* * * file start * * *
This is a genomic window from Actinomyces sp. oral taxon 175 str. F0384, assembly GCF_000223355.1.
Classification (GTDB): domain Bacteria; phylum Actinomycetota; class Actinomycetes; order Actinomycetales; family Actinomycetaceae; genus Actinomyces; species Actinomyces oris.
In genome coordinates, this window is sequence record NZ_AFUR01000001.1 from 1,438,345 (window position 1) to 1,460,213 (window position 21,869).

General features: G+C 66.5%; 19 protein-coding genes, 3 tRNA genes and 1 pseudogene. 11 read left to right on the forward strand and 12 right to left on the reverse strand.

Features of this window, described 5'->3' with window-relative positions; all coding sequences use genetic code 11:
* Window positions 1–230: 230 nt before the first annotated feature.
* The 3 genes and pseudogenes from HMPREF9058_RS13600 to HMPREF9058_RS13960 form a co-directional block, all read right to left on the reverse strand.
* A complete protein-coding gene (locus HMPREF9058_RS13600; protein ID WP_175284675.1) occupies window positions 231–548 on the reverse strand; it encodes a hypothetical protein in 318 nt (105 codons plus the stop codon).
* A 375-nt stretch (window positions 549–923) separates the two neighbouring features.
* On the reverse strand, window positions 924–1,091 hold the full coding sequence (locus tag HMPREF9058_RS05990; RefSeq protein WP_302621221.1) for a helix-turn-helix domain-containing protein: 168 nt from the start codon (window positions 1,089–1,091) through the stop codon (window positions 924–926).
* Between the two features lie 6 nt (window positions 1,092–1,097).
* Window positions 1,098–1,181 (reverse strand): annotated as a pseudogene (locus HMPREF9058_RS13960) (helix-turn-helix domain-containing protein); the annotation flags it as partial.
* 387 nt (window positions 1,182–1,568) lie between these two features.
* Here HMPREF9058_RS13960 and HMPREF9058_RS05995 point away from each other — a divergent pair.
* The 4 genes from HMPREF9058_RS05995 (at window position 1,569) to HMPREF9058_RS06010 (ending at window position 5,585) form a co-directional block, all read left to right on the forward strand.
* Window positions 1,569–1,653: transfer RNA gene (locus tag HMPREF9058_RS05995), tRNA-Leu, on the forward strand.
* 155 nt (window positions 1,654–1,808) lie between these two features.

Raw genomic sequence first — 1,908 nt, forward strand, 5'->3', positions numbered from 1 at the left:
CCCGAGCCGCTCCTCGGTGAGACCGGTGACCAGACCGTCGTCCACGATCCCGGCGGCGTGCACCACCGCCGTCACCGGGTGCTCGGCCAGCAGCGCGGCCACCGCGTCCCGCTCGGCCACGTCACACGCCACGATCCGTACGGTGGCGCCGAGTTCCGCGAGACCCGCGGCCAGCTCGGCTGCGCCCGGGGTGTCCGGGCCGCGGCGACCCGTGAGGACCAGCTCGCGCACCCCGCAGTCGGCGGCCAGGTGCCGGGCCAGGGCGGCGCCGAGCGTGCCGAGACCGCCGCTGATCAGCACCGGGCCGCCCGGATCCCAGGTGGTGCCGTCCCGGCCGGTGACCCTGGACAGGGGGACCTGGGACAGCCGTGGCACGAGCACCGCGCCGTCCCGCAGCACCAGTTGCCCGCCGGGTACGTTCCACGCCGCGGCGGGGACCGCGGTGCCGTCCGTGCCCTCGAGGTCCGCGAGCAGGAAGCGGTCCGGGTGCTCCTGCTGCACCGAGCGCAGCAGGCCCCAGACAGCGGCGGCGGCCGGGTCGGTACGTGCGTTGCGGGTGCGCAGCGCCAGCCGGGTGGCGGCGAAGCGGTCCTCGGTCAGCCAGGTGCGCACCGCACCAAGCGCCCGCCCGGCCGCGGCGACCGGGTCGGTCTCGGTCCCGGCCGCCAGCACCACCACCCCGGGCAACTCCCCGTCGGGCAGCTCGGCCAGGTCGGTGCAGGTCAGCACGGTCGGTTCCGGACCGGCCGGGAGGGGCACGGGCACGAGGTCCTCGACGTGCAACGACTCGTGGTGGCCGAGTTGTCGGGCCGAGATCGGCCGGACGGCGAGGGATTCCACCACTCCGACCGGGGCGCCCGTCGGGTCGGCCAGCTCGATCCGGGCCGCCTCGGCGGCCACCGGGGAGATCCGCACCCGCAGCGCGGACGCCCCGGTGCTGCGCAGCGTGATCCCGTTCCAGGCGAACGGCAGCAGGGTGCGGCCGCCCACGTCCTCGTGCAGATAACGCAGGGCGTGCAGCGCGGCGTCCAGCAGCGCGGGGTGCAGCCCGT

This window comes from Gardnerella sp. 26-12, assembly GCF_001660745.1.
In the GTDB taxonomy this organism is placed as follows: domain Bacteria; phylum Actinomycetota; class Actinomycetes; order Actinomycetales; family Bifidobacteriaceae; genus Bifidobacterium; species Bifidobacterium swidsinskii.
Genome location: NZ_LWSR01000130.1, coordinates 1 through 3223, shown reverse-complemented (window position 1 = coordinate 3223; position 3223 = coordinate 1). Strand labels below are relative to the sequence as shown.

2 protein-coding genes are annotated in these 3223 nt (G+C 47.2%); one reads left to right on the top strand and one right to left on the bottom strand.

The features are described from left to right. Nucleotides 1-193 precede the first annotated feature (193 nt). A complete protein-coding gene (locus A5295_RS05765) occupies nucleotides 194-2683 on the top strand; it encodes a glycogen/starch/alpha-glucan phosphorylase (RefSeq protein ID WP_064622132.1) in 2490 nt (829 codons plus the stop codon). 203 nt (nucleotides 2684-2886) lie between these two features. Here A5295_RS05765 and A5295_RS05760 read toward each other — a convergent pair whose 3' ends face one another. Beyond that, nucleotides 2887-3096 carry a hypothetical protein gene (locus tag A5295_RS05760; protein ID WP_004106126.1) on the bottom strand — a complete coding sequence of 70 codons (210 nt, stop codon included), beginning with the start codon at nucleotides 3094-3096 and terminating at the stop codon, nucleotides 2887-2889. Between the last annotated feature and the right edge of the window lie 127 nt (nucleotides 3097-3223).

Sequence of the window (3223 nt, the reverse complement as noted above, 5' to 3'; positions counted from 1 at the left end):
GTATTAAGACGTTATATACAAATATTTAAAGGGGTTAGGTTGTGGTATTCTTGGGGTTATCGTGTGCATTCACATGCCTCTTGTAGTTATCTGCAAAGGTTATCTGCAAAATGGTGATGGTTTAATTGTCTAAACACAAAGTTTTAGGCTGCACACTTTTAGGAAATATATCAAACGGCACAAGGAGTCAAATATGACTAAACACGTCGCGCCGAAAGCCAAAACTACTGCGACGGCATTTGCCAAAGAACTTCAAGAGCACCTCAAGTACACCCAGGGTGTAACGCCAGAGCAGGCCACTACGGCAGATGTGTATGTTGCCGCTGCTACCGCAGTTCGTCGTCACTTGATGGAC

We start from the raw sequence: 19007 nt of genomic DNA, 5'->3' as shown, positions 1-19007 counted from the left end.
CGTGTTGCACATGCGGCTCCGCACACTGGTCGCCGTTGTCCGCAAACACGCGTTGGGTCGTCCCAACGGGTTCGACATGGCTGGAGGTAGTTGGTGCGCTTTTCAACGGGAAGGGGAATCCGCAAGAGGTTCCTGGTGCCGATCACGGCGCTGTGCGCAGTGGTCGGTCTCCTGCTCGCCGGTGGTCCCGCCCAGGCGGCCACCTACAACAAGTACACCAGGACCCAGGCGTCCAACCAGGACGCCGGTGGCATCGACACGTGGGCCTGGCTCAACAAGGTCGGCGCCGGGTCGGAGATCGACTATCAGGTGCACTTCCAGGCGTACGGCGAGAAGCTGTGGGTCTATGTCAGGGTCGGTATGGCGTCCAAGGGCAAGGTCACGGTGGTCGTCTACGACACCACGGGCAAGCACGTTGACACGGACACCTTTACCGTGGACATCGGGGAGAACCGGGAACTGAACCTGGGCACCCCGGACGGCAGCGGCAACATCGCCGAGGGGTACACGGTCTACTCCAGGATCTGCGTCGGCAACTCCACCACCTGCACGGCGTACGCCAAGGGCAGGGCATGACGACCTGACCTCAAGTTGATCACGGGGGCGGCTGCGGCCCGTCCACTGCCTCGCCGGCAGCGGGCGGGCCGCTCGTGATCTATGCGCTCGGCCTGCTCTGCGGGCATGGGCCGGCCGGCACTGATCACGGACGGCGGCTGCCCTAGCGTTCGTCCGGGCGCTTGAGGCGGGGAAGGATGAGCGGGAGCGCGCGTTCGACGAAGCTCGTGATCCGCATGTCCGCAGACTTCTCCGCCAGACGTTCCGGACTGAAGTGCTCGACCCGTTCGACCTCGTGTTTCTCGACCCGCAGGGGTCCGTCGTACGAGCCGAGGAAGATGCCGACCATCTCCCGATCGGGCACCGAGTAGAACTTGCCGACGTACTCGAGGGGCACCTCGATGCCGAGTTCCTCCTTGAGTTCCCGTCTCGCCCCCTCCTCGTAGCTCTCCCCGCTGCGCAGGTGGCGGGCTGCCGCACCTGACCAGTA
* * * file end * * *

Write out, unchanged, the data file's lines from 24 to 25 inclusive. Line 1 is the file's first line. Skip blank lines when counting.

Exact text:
The features are described from left to right. Nucleotides 1-193 precede the first annotated feature (193 nt). A complete protein-coding gene (locus A5295_RS05765) occupies nucleotides 194-2683 on the top strand; it encodes a glycogen/starch/alpha-glucan phosphorylase (RefSeq protein ID WP_064622132.1) in 2490 nt (829 codons plus the stop codon). 203 nt (nucleotides 2684-2886) lie between these two features. Here A5295_RS05765 and A5295_RS05760 read toward each other — a convergent pair whose 3' ends face one another. Beyond that, nucleotides 2887-3096 carry a hypothetical protein gene (locus tag A5295_RS05760; protein ID WP_004106126.1) on the bottom strand — a complete coding sequence of 70 codons (210 nt, stop codon included), beginning with the start codon at nucleotides 3094-3096 and terminating at the stop codon, nucleotides 2887-2889. Between the last annotated feature and the right edge of the window lie 127 nt (nucleotides 3097-3223).

Sequence of the window (3223 nt, the reverse complement as noted above, 5' to 3'; positions counted from 1 at the left end):